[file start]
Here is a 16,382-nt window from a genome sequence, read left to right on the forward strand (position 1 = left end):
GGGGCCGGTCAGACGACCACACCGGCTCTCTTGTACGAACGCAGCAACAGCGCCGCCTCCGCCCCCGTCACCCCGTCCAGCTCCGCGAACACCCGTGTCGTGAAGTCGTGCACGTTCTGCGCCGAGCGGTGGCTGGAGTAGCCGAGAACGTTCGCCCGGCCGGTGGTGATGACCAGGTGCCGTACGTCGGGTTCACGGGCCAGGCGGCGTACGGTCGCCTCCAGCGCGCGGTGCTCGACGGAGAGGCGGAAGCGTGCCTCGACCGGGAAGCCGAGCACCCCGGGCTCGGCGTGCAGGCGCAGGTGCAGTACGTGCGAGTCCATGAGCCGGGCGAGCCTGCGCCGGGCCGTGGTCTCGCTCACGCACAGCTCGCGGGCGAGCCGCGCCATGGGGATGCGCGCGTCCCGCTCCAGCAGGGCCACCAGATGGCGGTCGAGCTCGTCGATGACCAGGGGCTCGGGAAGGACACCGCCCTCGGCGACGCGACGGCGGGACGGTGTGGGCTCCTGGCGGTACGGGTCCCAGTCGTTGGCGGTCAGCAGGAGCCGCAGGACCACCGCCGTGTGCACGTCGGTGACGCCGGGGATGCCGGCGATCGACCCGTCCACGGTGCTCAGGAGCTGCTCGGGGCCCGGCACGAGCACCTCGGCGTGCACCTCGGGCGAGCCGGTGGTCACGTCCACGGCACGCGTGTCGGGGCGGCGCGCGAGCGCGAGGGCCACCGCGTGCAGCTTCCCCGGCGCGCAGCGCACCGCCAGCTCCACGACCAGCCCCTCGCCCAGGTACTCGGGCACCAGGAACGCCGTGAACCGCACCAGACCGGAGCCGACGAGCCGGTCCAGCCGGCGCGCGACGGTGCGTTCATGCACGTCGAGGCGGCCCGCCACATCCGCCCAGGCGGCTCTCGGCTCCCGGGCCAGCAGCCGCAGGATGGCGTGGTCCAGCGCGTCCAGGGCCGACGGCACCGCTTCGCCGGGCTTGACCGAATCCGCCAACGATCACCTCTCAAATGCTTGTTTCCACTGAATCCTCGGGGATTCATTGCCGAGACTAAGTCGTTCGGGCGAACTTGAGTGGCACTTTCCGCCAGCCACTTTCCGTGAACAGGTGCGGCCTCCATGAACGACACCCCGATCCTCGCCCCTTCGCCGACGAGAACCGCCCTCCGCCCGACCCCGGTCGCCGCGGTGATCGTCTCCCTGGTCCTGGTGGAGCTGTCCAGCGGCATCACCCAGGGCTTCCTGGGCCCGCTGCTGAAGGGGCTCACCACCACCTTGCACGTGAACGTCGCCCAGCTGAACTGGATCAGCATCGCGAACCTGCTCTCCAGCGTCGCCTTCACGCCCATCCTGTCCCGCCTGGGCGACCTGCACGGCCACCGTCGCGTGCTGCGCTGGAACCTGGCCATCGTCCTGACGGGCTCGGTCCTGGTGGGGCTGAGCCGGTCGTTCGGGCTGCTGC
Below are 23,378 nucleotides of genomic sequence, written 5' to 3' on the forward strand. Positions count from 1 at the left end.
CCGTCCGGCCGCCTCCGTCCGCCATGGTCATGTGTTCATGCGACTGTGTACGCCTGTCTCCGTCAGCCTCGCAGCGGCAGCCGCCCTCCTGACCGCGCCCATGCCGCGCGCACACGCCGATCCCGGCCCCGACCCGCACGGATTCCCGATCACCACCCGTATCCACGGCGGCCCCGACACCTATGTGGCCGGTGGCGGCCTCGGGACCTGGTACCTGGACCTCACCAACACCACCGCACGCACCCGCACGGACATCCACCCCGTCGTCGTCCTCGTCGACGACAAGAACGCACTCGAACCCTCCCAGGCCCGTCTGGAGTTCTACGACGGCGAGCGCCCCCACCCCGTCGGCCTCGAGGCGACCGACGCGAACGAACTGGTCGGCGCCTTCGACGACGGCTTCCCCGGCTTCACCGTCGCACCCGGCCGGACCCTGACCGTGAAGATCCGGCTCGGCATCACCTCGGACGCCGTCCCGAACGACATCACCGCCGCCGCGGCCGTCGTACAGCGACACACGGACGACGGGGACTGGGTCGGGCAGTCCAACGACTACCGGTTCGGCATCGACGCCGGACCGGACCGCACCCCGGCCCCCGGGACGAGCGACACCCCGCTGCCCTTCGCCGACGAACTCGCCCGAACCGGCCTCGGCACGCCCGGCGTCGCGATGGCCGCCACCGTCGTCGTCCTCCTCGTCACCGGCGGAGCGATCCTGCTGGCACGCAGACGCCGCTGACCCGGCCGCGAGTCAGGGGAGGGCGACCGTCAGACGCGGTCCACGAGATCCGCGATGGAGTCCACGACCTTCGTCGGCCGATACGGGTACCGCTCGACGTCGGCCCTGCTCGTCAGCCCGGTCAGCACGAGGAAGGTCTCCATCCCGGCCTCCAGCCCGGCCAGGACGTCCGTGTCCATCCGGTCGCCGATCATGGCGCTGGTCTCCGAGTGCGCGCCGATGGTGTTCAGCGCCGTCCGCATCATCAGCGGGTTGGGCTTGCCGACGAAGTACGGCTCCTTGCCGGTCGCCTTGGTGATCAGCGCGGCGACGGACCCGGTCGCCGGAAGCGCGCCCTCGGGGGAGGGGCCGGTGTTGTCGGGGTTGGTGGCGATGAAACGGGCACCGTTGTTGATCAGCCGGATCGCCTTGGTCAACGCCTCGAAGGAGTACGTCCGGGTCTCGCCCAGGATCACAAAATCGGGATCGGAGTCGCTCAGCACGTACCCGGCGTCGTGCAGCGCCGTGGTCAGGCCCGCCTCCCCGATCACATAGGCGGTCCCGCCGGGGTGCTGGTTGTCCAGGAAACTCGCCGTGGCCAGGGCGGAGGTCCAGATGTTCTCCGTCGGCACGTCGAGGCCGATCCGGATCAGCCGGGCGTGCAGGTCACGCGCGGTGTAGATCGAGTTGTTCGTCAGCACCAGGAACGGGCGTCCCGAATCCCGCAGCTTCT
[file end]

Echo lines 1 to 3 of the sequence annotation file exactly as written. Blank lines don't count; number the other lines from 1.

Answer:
Here is a 16,382-nt window from a genome sequence, read left to right on the forward strand (position 1 = left end):
GGGGCCGGTCAGACGACCACACCGGCTCTCTTGTACGAACGCAGCAACAGCGCCGCCTCCGCCCCCGTCACCCCGTCCAGCTCCGCGAACACCCGTGTCGTGAAGTCGTGCACGTTCTGCGCCGAGCGGTGGCTGGAGTAGCCGAGAACGTTCGCCCGGCCGGTGGTGATGACCAGGTGCCGTACGTCGGGTTCACGGGCCAGGCGGCGTACGGTCGCCTCCAGCGCGCGGTGCTCGACGGAGAGGCGGAAGCGTGCCTCGACCGGGAAGCCGAGCACCCCGGGCTCGGCGTGCAGGCGCAGGTGCAGTACGTGCGAGTCCATGAGCCGGGCGAGCCTGCGCCGGGCCGTGGTCTCGCTCACGCACAGCTCGCGGGCGAGCCGCGCCATGGGGATGCGCGCGTCCCGCTCCAGCAGGGCCACCAGATGGCGGTCGAGCTCGTCGATGACCAGGGGCTCGGGAAGGACACCGCCCTCGGCGACGCGACGGCGGGACGGTGTGGGCTCCTGGCGGTACGGGTCCCAGTCGTTGGCGGTCAGCAGGAGCCGCAGGACCACCGCCGTGTGCACGTCGGTGACGCCGGGGATGCCGGCGATCGACCCGTCCACGGTGCTCAGGAGCTGCTCGGGGCCCGGCACGAGCACCTCGGCGTGCACCTCGGGCGAGCCGGTGGTCACGTCCACGGCACGCGTGTCGGGGCGGCGCGCGAGCGCGAGGGCCACCGCGTGCAGCTTCCCCGGCGCGCAGCGCACCGCCAGCTCCACGACCAGCCCCTCGCCCAGGTACTCGGGCACCAGGAACGCCGTGAACCGCACCAGACCGGAGCCGACGAGCCGGTCCAGCCGGCGCGCGACGGTGCGTTCATGCACGTCGAGGCGGCCCGCCACATCCGCCCAGGCGGCTCTCGGCTCCCGGGCCAGCAGCCGCAGGATGGCGTGGTCCAGCGCGTCCAGGGCCGACGGCACCGCTTCGCCGGGCTTGACCGAATCCGCCAACGATCACCTCTCAAATGCTTGTTTCCACTGAATCCTCGGGGATTCATTGCCGAGACTAAGTCGTTCGGGCGAACTTGAGTGGCACTTTCCGCCAGCCACTTTCCGTGAACAGGTGCGGCCTCCATGAACGACACCCCGATCCTCGCCCCTTCGCCGACGAGAACCGCCCTCCGCCCGACCCCGGTCGCCGCGGTGATCGTCTCCCTGGTCCTGGTGGAGCTGTCCAGCGGCATCACCCAGGGCTTCCTGGGCCCGCTGCTGAAGGGGCTCACCACCACCTTGCACGTGAACGTCGCCCAGCTGAACTGGATCAGCATCGCGAACCTGCTCTCCAGCGTCGCCTTCACGCCCATCCTGTCCCGCCTGGGCGACCTGCACGGCCACCGTCGCGTGCTGCGCTGGAACCTGGCCATCGTCCTGACGGGCTCGGTCCTGGTGGGGCTGAGCCGGTCGTTCGGGCTGCTGC
Below are 23,378 nucleotides of genomic sequence, written 5' to 3' on the forward strand. Positions count from 1 at the left end.